1. A CBCT scan, also known as Cone Beam Computerized Tomography, is an x-ray technique that produces 3D images of your skull that allows visualization of internal bony structures in cross section rather than as overlapping images typically produced by conventional x-ray exams. CBCT scans are primarily used to visualize bony structures, such as teeth and your jaw, not soft tissue such as your tongue or gums.
2. Advantages of a CBCT Scan over conventional x-rays: A conventional x-ray of your mouth limits your dentist to a two-dimensional or 2D visualization. Diagnosis and treatment planning can require a more complete understanding of complex three-dimensional or 3D anatomy. CBCT examinations provide a wealth of 3D information which may be used when planning for dental implants, surgical extractions, maxillofacial surgery, and advanced dental restorative procedures. Benefits of CBCT scans include:
- Higher accuracy when planning implant placement surgery;
- Greater chance for diagnosing conditions such as vertical root fractures that can be missed on conventional x-ray films;
- Greater chance of providing images and information which may result in the patient avoiding unnecessary dental treatment;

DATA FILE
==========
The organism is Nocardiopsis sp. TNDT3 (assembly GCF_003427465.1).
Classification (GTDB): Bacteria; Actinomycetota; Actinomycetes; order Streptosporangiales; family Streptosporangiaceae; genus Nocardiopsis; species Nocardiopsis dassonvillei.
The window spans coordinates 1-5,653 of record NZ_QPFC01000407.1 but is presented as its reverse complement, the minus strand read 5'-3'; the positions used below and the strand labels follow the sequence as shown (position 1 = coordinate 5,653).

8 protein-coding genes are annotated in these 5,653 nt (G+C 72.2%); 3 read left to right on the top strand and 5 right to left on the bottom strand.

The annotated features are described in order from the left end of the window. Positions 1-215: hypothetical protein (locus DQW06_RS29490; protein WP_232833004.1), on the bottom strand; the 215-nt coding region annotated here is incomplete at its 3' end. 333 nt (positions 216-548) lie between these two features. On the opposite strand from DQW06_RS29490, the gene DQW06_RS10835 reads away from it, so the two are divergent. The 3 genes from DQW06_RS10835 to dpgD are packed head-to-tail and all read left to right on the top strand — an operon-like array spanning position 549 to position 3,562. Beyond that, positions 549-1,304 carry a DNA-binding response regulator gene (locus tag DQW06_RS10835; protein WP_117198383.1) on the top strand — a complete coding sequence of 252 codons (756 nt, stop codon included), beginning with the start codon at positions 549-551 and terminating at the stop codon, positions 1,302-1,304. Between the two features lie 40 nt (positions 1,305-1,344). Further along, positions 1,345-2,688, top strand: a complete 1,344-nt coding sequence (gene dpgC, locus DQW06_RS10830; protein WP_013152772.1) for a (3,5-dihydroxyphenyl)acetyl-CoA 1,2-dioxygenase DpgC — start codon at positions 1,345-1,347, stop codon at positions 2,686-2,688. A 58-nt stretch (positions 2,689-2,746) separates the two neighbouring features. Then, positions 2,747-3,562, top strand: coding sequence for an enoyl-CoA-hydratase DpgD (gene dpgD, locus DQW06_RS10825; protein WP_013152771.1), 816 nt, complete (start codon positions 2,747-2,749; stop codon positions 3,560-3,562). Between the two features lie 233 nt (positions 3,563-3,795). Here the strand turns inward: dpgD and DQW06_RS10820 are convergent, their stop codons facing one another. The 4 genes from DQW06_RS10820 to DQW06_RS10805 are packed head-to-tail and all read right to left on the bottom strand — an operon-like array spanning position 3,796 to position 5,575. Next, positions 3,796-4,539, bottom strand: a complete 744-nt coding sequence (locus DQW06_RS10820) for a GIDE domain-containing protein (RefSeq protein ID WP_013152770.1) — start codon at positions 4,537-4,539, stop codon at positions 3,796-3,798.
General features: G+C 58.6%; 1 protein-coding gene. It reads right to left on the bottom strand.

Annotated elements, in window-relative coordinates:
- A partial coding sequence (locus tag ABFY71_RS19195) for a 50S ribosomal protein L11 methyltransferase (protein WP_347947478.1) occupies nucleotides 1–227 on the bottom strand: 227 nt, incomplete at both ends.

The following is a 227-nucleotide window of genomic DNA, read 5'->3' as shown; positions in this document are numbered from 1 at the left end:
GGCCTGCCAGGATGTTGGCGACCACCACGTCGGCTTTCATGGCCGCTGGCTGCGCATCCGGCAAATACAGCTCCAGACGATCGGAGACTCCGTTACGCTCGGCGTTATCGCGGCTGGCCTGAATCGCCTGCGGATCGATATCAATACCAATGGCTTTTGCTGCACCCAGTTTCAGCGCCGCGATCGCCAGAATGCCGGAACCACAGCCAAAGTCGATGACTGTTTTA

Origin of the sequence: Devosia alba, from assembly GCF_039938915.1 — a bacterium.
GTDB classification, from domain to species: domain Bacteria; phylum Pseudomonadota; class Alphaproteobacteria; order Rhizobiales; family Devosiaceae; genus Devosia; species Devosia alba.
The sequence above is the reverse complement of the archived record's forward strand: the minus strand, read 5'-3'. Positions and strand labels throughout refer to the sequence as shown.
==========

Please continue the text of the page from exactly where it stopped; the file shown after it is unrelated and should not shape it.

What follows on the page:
- Better diagnosis of third molar (wisdom teeth) positioning in proximity to vital structures such as nerves and blood vessels prior to removal;
- The CBCT scan enhances your dentist’s ability to see what needs to be done before treatment is started.
3. Radiation: CBCT scans, like conventional x-rays, expose you to radiation. The dose of radiation used for CBCT examinations is carefully controlled to ensure the smallest possible amount is used that will still give a useful result. The dosage per scan is equivalent to 2 regular dental x-rays. However, all radiation exposure is linked with a slightly higher risk of developing cancer. But the advantages of the CBCT scan outweigh this disadvantage.
4. Pregnancy: Women who are pregnant should not undergo a CBCT scan during the second trimester due to the potential danger to the fetus. Please tell the dentist if you are pregnant or planning to become pregnant.
5. Diagnosis of non-dental conditions: While parts of your anatomy beyond your mouth and jaw may be evident from the scan, your dentist may not be qualified to diagnose conditions that may be present in those areas. If any abnormalities, asymmetries, or common pathologic conditions are noted upon the CBCT scan, it may become necessary to send the scan to an Oral and Maxillofacial Radiologist for further diagnosis.